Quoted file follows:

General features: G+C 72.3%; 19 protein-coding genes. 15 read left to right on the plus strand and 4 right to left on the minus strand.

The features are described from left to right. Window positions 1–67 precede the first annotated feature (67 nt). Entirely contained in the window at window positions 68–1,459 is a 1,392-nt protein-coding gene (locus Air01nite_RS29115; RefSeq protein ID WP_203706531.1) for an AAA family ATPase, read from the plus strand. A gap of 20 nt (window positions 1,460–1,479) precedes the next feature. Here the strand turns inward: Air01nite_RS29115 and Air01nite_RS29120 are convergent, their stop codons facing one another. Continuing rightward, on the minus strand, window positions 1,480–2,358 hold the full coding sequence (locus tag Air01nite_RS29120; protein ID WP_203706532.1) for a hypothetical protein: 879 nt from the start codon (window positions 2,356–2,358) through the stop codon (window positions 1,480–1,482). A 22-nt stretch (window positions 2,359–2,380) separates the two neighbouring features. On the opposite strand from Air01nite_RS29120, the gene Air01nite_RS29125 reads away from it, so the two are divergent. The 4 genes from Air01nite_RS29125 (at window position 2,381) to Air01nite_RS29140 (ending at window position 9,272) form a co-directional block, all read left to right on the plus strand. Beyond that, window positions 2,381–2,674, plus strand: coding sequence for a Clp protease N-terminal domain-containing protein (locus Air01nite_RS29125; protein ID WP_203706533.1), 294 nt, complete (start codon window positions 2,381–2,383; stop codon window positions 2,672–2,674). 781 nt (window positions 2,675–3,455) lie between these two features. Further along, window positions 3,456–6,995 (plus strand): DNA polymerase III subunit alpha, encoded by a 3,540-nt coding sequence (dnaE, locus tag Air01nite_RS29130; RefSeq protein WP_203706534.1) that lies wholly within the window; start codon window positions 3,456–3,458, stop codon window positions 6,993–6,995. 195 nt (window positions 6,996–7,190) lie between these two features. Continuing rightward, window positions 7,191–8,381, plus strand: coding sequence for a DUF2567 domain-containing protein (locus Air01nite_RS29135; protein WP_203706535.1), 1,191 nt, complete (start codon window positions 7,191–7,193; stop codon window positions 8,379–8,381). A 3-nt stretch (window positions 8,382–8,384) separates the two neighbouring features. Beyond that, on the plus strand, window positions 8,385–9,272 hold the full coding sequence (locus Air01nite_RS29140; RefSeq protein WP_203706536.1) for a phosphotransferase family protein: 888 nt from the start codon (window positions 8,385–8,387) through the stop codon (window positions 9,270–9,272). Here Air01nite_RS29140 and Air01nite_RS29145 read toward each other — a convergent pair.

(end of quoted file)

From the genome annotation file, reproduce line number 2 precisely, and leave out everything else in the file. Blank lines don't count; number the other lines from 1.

The features are described from left to right. Window positions 1–67 precede the first annotated feature (67 nt). Entirely contained in the window at window positions 68–1,459 is a 1,392-nt protein-coding gene (locus Air01nite_RS29115; RefSeq protein ID WP_203706531.1) for an AAA family ATPase, read from the plus strand. A gap of 20 nt (window positions 1,460–1,479) precedes the next feature. Here the strand turns inward: Air01nite_RS29115 and Air01nite_RS29120 are convergent, their stop codons facing one another. Continuing rightward, on the minus strand, window positions 1,480–2,358 hold the full coding sequence (locus tag Air01nite_RS29120; protein ID WP_203706532.1) for a hypothetical protein: 879 nt from the start codon (window positions 2,356–2,358) through the stop codon (window positions 1,480–1,482). A 22-nt stretch (window positions 2,359–2,380) separates the two neighbouring features. On the opposite strand from Air01nite_RS29120, the gene Air01nite_RS29125 reads away from it, so the two are divergent. The 4 genes from Air01nite_RS29125 (at window position 2,381) to Air01nite_RS29140 (ending at window position 9,272) form a co-directional block, all read left to right on the plus strand. Beyond that, window positions 2,381–2,674, plus strand: coding sequence for a Clp protease N-terminal domain-containing protein (locus Air01nite_RS29125; protein ID WP_203706533.1), 294 nt, complete (start codon window positions 2,381–2,383; stop codon window positions 2,672–2,674). 781 nt (window positions 2,675–3,455) lie between these two features. Further along, window positions 3,456–6,995 (plus strand): DNA polymerase III subunit alpha, encoded by a 3,540-nt coding sequence (dnaE, locus tag Air01nite_RS29130; RefSeq protein WP_203706534.1) that lies wholly within the window; start codon window positions 3,456–3,458, stop codon window positions 6,993–6,995. 195 nt (window positions 6,996–7,190) lie between these two features. Continuing rightward, window positions 7,191–8,381, plus strand: coding sequence for a DUF2567 domain-containing protein (locus Air01nite_RS29135; protein WP_203706535.1), 1,191 nt, complete (start codon window positions 7,191–7,193; stop codon window positions 8,379–8,381). A 3-nt stretch (window positions 8,382–8,384) separates the two neighbouring features. Beyond that, on the plus strand, window positions 8,385–9,272 hold the full coding sequence (locus Air01nite_RS29140; RefSeq protein WP_203706536.1) for a phosphotransferase family protein: 888 nt from the start codon (window positions 8,385–8,387) through the stop codon (window positions 9,270–9,272). Here Air01nite_RS29140 and Air01nite_RS29145 read toward each other — a convergent pair.